Leave the World Behind (2023)

Look at this cast: Julia Roberts, Mahershala Ali, Ethan Hawke, Myha’la Herrold (Industry), and Kevin Bacon are all on hand for this apocalyptic thriller that has that Bird Box vibe without the alien implications—the monsters here are all human. As technology begins to inexplicably fail, our protagonists find themselves in a last-days-of-America scenario, including a scene of self-driving Teslas run amok. It’s occasionally a little on the nose, but still a pretty compelling thriller.

City Hunter (2024)

The City Hunter manga, about the titular detective agency, has been adapted several times in the past, with very mixed results. This latest looks like it might be the best: a candy-colored, high-action, appropriately goofy take starring Ryohei Suzuki as lead detective Ryo Saeba and Misato Morita as the daughter of his murdered partner, with whom he teams up to avenge that death and to find a missing teenage runaway with deadly superpowers.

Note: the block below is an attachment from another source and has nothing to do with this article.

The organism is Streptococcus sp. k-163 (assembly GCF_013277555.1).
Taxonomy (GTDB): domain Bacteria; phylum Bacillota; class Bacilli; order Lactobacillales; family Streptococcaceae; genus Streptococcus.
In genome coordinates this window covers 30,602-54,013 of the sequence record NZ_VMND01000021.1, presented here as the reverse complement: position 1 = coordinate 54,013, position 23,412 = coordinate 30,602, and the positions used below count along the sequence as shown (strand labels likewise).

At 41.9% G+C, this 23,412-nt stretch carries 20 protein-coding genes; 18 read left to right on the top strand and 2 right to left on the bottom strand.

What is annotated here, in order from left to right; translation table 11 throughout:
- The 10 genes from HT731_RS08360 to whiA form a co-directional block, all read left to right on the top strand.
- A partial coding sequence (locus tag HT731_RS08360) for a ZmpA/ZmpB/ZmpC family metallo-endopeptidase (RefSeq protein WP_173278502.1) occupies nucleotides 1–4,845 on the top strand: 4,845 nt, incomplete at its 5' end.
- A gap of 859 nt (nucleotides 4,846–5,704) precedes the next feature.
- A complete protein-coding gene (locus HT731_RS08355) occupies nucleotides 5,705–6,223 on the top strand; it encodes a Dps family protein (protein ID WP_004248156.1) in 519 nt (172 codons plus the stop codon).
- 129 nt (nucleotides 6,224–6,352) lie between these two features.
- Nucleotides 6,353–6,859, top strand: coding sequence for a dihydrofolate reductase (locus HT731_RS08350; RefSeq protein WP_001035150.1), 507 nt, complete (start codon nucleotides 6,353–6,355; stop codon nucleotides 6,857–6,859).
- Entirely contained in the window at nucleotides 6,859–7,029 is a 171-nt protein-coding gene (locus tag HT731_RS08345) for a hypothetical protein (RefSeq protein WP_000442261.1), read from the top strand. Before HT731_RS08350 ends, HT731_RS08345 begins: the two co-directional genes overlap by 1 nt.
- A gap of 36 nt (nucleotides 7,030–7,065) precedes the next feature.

Spaceman (2024)

Adam Sandler stars here in one of his occasional dramatic roles, here as a Czech astronaut coming to terms with the potential dissolution of his marriage. At the edge of the solar system. With some help from a spider-like alien creature trying to understand humanity. Carey Mulligan and Isabella Rossellini co-star.

Chicken Run: Dawn of the Nugget (2023)

If it’s not entirely on the same level as the Aardman-animated original from way back in 2000, it’s still a delightful and cheeky return from the escapees from Mr. and Mrs. Tweedy’s Farm. Thandiwe Newton leads the impressive voice cast.

Down the Rabbit Hole (2024)

The House of Flowers creator Manolo Caro directs this quirky and thoughtful drama about meticulous, fussy kid Tochtli (Miguel Valverde), living in a palatial estate somewhere in rural Mexico. He’s old enough to start questioning his wildly privileged and sheltered life, slowly discovering that his father Yolcaut (Manuel Garcia-Rulfo) is a major, well-connected drug lord. It’s a quietly stylish drama that avoids taking any obvious routes.